Dennis Frost ’98 | University of Wittenberg
With the 2021 Paralympic Games in Tokyo starting today, sports fans can learn more about the history of the games and the importance of sports for people with disabilities, especially in the host country, by More Than Medals: A History of Paralympic and Disabled Sports in Postwar Japan (Cornell University Press, 2021) by Dennis Frost, graduated from University of Wittenberg in 1998.
Frost uses interviews with Japanese athletes, media sources and institutional documents to examine the development of disabled sports in Japan, the first country outside of Europe to host the Paralympic Games, and the impact that sporting events have eu on perceptions of disability, as well as the promotion of disability policy and rehabilitation techniques.
“The Paralympic Games and other events have played – and continue to play – a central role in promoting the development of sport for people with disabilities in Japan and beyond,” said Frost.
“This development has included the creation of new institutions, the expansion of possibilities for people with disabilities to practice sports in different fields and the increase of popular and media interest in sports for the disabled and athletes with disabilities.”
The book illustrates the ways in which international attention and media coverage of events impacted public understanding of disability, challenging “some stigma associated with disability while strengthening or even creating others,” said he declared.
Frost’s interest in Japan and East Asia began while a student in Wittenberg. Arriving at university with the intention of pursuing a career in international law, he decided on a whim to enroll in Japanese classes in his first year. This decision led to a major in East Asian Studies, a year abroad and a Fulbright Fellowship in Japan, a PhD in East Asian Languages and Cultures from Columbia University, a career as a university professor giving courses on the history of East Asia and the publication of two books on sport in Japan.
“I wanted to do what my teachers at Witt had done for me: help people discover their own passions for learning about East Asia,” said Frost, who is currently Wen Chao Chen professor of science. Social Studies of East Asia and Director of East Asian Studies. at Kalamazoo College in Michigan. “Of course, none of this was part of my original plan, so it’s no exaggeration to say that my experience with the Japanese and East Asian studies programs at Witt has changed my life.”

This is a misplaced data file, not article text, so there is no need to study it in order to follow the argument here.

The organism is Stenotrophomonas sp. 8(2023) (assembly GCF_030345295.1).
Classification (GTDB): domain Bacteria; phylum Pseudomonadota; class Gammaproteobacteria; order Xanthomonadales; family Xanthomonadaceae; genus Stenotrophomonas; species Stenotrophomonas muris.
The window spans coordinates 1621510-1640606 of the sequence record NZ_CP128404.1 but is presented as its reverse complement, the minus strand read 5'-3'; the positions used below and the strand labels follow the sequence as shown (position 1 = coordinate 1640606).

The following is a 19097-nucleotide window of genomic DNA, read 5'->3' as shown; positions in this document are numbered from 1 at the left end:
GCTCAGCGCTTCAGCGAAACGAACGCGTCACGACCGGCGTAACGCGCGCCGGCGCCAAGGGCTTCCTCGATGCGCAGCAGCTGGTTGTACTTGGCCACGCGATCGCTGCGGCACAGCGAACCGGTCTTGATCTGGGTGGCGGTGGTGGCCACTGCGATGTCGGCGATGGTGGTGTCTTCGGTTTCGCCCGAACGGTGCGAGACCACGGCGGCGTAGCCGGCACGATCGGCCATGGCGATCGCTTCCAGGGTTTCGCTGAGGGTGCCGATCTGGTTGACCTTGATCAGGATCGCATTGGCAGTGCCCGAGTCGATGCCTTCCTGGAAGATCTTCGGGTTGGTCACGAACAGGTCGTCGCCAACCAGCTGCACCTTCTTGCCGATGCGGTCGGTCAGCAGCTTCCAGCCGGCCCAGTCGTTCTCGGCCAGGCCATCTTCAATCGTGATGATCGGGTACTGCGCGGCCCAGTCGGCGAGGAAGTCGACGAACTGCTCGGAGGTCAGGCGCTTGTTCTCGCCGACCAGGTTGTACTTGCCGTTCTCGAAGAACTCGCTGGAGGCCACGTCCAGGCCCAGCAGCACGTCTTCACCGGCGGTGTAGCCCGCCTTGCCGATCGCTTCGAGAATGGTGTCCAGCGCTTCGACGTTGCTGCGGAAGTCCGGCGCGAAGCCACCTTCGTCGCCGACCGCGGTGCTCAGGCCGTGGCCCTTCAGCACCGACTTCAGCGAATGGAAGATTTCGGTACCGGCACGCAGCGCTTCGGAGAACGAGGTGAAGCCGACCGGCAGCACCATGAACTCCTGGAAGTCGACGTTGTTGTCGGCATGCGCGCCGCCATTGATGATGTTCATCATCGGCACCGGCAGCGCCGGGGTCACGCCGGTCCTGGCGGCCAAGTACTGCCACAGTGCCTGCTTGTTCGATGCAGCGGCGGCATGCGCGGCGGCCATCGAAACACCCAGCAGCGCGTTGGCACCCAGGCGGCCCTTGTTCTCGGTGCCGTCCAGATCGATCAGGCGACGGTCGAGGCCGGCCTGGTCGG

Inspiration for More than medals also has its origins in Wittenberg, where Frost was Professor Freeman East Asian Studies in 2005-2006. When a student expressed interest in exploring the Nagano 1998 Paralympic Games for a classroom presentation, Frost realized that he knew little about the subject himself, even though he was teaching a class called Sports in East Asia. After completing his first book, he started researching the history of disabled sports in Japan in 2011.
“Over the next decade my work on the project continued to unfold in really interesting and unexpected ways,” he said. “This is another great example of how a unique, unexpected and seemingly simple experience can have a truly profound impact on our lives. “
Frost noted that US TV coverage of the 2021 Paralympic Games will be significantly expanded this year. According to NBC Sports, the coverage will include a record 1,200 hours as well as the first NBC broadcasts in prime time. The matches are scheduled to take place from August 24 to September 5.
He would like those watching the events to understand that “they are rooted in a much longer history of Japan’s engagement with the Paralympic movement and decades of work by promoters, activists and athletes,” did he declare. “At the end of the day, I think it’s critical to remember that changes happen as a result of all of this work. Events themselves don’t cause change, but people do.